The Scriabin Society of America presents Alexander Scriabin: The Russian Prometheus in ReviewAlexander Scriabin: The Russian Prometheus Dmitry Rachmanov, piano Zankel Hall at Carnegie Hall, New York, NY April 13, 2014
Dmitry Rachmanov’s all-Scriabin piano recital on Sunday, April 13, 2014, was indeed a “poem of ecstasy” in every sense: giant in conception, quantity, quality, execution, thoughtfulness, and sensitivity. Anchored by four of Scriabin’s ten piano sonatas (numbers 2, 4, 10, and 5), the “little” pieces in between were hardly palate cleansers, and each half of the recital was masterfully organized so that each piece led to the next one logically. Some might say that an entire afternoon of only Scriabin was too limiting, but with such intelligent programming it had all the variety one could wish for, along with the underlying unity of the composer’s musical values and mystical philosophy.
Let me describe something not often touched upon in reviews—stage demeanor and piano presence. When Mr. Rachmanov took the stage, he seemed absorbed in steely concentration, as would any conscientious interpreter at that moment. There was no grandstanding here. His technique was a marvel to witness: he never left the surface of the keys, no matter how fast or fierce the figures. This enabled him to achieve the utmost richness of tone and glorious voicing, with never a harsh tone, even at Scriabin’s wildest, most extroverted visionary moments.
From the very first chords of the Prelude, Op 13, No. 1, the deep authentic Russian tone was established, never to be abandoned at any point in this wonderful afternoon. In the Second Sonata, one clearly heard the moonlight glistening on the waves of the Black Sea, where Scriabin spent his honeymoon (the composer’s own programmatic association), which evolved into the tempestuous waves of a capricious ocean in the Presto second movement.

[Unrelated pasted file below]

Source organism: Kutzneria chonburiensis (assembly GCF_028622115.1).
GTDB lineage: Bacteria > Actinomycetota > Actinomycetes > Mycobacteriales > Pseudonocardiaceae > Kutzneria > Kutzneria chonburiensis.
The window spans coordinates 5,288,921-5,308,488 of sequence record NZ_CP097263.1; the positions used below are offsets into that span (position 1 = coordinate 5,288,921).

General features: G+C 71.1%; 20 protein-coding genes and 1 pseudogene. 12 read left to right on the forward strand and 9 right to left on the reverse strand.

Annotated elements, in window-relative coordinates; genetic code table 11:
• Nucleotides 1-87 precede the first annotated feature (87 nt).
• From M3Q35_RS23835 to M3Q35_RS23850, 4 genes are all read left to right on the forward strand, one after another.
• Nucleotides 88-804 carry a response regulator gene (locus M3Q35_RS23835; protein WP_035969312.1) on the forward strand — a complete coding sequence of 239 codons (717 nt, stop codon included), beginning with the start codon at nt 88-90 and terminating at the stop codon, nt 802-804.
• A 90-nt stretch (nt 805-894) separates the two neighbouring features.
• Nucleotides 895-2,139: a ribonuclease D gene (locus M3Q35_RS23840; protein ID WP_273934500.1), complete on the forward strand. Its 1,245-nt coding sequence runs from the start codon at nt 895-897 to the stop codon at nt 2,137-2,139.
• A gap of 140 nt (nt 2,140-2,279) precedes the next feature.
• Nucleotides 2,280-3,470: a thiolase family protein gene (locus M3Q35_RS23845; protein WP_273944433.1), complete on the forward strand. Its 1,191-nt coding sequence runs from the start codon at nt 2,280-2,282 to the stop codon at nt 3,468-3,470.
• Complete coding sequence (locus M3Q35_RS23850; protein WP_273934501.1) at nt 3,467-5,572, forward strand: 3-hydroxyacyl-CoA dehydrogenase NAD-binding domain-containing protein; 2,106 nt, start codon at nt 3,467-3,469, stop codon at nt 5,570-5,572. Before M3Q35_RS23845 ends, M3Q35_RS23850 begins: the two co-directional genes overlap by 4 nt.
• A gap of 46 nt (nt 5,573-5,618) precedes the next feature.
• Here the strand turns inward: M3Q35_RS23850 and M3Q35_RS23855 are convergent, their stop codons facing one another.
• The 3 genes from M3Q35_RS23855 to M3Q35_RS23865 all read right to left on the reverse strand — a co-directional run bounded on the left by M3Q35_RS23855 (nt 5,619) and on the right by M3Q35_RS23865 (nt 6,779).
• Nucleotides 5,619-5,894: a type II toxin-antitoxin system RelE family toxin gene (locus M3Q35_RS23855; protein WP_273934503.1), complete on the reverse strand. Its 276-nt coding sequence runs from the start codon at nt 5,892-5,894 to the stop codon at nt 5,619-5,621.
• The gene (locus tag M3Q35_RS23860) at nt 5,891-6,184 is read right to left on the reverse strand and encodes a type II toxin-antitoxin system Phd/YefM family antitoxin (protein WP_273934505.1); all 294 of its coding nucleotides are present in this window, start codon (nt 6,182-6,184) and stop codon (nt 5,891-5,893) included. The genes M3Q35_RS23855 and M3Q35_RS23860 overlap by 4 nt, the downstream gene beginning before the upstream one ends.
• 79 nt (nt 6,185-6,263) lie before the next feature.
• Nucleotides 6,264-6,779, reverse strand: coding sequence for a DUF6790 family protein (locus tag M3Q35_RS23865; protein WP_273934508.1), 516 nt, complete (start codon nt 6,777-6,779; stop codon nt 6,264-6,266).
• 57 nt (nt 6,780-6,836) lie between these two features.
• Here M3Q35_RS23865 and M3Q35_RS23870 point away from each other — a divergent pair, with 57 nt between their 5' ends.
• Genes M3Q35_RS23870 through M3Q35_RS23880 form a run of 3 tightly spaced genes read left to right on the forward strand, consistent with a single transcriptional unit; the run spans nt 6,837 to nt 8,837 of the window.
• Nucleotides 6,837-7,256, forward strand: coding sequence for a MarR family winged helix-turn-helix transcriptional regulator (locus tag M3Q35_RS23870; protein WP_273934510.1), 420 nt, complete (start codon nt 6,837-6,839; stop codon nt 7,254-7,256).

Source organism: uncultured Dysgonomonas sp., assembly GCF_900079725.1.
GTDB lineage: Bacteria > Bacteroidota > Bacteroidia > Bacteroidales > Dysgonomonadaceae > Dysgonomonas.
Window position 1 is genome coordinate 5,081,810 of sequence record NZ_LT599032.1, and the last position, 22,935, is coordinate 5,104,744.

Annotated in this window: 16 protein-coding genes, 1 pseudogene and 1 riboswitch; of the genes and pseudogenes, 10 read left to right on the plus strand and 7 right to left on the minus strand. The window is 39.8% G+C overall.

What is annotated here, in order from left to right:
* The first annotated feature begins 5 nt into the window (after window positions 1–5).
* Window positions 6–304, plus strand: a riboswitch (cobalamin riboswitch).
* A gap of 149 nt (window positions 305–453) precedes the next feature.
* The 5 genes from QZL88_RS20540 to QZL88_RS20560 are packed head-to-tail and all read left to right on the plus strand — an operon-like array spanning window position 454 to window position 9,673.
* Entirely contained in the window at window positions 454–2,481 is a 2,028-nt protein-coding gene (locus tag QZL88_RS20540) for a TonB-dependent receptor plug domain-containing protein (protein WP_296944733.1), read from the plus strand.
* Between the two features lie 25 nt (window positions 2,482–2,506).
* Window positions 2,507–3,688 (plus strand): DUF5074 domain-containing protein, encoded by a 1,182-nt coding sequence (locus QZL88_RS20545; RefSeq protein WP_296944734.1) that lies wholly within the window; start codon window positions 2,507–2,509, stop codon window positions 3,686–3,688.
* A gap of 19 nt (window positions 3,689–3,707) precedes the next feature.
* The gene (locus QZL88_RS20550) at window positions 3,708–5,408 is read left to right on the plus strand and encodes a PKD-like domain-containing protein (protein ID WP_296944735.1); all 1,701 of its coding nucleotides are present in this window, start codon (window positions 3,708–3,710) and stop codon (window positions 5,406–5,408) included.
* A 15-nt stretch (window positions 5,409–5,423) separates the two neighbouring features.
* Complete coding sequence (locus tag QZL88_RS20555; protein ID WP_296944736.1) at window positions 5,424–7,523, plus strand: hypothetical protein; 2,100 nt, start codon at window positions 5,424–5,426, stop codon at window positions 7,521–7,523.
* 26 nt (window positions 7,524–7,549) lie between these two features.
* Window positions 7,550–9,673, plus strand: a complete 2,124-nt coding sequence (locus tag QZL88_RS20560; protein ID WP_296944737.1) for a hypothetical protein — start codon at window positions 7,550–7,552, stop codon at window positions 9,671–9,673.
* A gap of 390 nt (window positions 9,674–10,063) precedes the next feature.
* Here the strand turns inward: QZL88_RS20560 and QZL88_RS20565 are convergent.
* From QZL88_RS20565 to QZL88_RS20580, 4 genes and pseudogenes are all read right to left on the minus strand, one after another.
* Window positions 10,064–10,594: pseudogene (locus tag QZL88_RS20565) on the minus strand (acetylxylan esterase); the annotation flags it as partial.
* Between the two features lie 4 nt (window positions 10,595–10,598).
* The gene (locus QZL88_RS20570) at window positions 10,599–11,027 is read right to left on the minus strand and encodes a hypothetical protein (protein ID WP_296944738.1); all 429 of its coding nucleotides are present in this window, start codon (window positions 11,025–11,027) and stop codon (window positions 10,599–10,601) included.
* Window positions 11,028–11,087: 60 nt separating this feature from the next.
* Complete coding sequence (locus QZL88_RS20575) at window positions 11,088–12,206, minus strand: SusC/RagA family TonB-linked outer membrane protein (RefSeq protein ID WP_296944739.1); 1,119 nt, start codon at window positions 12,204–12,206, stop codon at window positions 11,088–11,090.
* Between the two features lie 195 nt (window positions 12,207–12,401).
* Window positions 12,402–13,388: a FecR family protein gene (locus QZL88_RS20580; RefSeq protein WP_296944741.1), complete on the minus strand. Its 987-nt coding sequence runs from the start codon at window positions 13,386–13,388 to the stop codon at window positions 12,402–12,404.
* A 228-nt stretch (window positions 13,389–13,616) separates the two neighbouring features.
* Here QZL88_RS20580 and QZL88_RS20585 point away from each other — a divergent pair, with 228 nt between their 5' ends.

Mr. Rachmanov allowed the tension to relax with a flirtatious rendition of the Waltz, Op. 38, a sort of deconstructed “caprice-waltz.” When the opening theme returned in forte octaves, one was conscious neither of strain nor of any slowing down.
He captured the volando (flying) quality of the Fourth Sonata perfectly, again, with hands close to the keys. This is a pianist’s pianist. His students are certainly lucky to have the opportunity for him to transmit his skill to them. The Tenth Sonata abounds in descriptive directions to the performer (in French) that supplement the purely musical ones we usually encounter (my translation): very soft and pure, with deep and veiled ardor, luminous, vibrating, with emotion, restless, panting, with flair, with joyous exaltation . . . to name but a few. All were captured perfectly with Mr. Rachmanov’s seemingly limitless color range. This is no small point in a composer, Scriabin, who some believe had the condition known as synesthesia, one form of which is the hearing of sounds as distinct colors.
Mr. Rachmanov closed with the Fifth Sonata, written about the same time as the Poem of Ecstasy, and containing the composer’s credo: “I call you to life, oh mysterious forces!” Behind all the pianistic richness, one senses glimpses of worlds that only Scriabin could experience directly. Mr. Rachmanov helped everyone go toward their own visions, with his expert performances.
He favored the large, enthusiastic audience with three encores, including the omnipresent Étude, Op. 8, No. 12, a war-horse of Horowitz. Here it sounded more massive, as though the color was being revealed from within, rather than applied as make-up (and I am a Horowitz fan).